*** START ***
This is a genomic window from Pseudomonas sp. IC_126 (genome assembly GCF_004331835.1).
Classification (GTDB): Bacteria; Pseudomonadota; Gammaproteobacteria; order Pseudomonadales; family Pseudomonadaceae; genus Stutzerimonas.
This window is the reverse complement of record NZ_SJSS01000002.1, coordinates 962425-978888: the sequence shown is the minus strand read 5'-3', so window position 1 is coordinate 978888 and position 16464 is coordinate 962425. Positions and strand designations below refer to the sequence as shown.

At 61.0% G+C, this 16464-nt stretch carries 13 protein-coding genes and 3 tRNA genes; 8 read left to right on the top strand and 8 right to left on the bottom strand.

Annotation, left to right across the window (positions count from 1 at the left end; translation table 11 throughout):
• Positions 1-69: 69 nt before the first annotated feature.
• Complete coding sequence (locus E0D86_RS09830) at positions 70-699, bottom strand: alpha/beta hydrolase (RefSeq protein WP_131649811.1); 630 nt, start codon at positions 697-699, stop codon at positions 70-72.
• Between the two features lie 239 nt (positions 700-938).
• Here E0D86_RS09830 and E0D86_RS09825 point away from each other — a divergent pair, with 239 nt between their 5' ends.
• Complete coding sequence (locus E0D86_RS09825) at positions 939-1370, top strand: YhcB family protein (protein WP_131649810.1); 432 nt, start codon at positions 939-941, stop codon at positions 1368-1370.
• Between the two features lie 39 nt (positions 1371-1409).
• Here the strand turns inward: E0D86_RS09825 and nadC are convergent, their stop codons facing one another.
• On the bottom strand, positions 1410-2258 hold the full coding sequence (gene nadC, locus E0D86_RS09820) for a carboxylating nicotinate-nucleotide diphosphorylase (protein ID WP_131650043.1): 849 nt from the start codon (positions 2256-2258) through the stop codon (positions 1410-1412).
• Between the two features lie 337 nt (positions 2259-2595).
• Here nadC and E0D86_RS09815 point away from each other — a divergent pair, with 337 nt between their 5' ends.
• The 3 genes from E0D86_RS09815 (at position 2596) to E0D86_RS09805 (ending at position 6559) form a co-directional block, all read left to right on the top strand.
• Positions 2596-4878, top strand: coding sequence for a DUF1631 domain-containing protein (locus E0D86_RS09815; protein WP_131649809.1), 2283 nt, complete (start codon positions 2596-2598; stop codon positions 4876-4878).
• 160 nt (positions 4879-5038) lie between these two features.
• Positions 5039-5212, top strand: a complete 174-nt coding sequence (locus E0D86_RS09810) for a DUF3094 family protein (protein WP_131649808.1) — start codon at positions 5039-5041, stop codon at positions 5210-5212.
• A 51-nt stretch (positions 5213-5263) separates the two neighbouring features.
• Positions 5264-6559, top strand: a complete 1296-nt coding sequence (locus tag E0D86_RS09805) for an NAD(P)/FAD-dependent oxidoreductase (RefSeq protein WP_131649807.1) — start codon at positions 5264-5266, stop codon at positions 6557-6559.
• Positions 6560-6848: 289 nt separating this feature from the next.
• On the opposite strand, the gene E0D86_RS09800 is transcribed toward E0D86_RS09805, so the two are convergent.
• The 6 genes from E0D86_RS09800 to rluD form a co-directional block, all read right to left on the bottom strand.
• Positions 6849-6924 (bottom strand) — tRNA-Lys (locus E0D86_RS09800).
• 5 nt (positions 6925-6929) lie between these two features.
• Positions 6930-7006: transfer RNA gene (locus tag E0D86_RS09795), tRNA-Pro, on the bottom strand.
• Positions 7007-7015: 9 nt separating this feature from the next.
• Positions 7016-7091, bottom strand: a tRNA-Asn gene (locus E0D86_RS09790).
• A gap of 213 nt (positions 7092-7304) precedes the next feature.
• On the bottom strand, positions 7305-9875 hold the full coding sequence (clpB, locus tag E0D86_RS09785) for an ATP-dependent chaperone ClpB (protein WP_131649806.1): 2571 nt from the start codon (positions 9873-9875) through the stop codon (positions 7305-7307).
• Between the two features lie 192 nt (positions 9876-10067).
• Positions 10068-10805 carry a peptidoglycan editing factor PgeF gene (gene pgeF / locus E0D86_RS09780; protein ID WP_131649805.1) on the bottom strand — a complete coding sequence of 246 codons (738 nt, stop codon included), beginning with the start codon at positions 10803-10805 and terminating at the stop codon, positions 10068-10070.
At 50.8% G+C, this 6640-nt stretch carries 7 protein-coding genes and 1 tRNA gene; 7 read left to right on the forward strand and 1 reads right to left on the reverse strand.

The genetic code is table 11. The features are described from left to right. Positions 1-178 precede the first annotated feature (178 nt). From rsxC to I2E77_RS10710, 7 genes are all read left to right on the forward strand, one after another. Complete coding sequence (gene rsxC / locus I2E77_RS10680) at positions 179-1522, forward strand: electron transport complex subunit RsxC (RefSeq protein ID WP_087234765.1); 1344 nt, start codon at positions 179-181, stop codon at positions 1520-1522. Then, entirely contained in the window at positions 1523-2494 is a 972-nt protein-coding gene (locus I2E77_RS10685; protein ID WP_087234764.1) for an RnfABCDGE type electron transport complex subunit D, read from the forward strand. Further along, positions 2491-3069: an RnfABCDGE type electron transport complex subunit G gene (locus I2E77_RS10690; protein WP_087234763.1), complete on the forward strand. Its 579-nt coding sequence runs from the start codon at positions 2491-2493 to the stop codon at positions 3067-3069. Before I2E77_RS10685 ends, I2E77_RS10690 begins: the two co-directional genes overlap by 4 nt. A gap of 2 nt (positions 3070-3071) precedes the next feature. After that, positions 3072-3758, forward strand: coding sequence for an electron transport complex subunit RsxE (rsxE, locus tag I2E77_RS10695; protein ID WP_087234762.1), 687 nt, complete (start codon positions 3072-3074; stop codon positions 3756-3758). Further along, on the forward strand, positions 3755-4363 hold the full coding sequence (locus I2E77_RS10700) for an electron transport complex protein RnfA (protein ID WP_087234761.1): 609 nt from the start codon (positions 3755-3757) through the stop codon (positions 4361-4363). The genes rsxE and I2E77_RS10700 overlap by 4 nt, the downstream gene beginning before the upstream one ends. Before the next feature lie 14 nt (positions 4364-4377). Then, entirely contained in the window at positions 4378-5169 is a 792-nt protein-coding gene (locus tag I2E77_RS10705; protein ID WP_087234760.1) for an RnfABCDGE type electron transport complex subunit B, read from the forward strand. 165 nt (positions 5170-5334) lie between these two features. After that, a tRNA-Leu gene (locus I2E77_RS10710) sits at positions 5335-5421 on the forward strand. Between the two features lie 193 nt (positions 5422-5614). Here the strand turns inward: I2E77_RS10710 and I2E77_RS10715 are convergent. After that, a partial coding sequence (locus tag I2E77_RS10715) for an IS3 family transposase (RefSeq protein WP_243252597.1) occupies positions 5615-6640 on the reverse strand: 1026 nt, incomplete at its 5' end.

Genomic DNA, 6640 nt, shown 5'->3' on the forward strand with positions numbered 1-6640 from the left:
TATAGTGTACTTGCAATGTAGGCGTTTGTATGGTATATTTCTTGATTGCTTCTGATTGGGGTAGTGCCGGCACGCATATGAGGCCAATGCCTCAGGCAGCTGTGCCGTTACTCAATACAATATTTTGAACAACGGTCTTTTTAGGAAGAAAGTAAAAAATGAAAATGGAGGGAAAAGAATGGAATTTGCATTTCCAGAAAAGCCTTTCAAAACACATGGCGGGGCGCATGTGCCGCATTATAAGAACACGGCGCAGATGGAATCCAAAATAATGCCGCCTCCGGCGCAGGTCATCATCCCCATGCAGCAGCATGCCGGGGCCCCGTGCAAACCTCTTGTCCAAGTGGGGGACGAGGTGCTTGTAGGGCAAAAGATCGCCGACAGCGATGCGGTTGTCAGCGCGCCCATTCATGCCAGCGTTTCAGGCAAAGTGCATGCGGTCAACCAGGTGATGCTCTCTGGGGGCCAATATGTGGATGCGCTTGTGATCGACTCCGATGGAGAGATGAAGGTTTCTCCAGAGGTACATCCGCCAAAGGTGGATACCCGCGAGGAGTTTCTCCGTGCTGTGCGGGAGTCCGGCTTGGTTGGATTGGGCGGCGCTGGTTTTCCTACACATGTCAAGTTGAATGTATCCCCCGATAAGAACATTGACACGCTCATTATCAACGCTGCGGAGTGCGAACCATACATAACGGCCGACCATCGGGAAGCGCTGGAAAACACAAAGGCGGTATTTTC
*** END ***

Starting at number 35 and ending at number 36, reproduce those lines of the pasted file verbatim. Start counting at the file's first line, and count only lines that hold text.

The genetic code is table 11. The features are described from left to right. Positions 1-178 precede the first annotated feature (178 nt). From rsxC to I2E77_RS10710, 7 genes are all read left to right on the forward strand, one after another. Complete coding sequence (gene rsxC / locus I2E77_RS10680) at positions 179-1522, forward strand: electron transport complex subunit RsxC (RefSeq protein ID WP_087234765.1); 1344 nt, start codon at positions 179-181, stop codon at positions 1520-1522. Then, entirely contained in the window at positions 1523-2494 is a 972-nt protein-coding gene (locus I2E77_RS10685; protein ID WP_087234764.1) for an RnfABCDGE type electron transport complex subunit D, read from the forward strand. Further along, positions 2491-3069: an RnfABCDGE type electron transport complex subunit G gene (locus I2E77_RS10690; protein WP_087234763.1), complete on the forward strand. Its 579-nt coding sequence runs from the start codon at positions 2491-2493 to the stop codon at positions 3067-3069. Before I2E77_RS10685 ends, I2E77_RS10690 begins: the two co-directional genes overlap by 4 nt. A gap of 2 nt (positions 3070-3071) precedes the next feature. After that, positions 3072-3758, forward strand: coding sequence for an electron transport complex subunit RsxE (rsxE, locus tag I2E77_RS10695; protein ID WP_087234762.1), 687 nt, complete (start codon positions 3072-3074; stop codon positions 3756-3758). Further along, on the forward strand, positions 3755-4363 hold the full coding sequence (locus I2E77_RS10700) for an electron transport complex protein RnfA (protein ID WP_087234761.1): 609 nt from the start codon (positions 3755-3757) through the stop codon (positions 4361-4363). The genes rsxE and I2E77_RS10700 overlap by 4 nt, the downstream gene beginning before the upstream one ends. Before the next feature lie 14 nt (positions 4364-4377). Then, entirely contained in the window at positions 4378-5169 is a 792-nt protein-coding gene (locus tag I2E77_RS10705; protein ID WP_087234760.1) for an RnfABCDGE type electron transport complex subunit B, read from the forward strand. 165 nt (positions 5170-5334) lie between these two features. After that, a tRNA-Leu gene (locus I2E77_RS10710) sits at positions 5335-5421 on the forward strand. Between the two features lie 193 nt (positions 5422-5614). Here the strand turns inward: I2E77_RS10710 and I2E77_RS10715 are convergent. After that, a partial coding sequence (locus tag I2E77_RS10715) for an IS3 family transposase (RefSeq protein WP_243252597.1) occupies positions 5615-6640 on the reverse strand: 1026 nt, incomplete at its 5' end.

Genomic DNA, 6640 nt, shown 5'->3' on the forward strand with positions numbered 1-6640 from the left: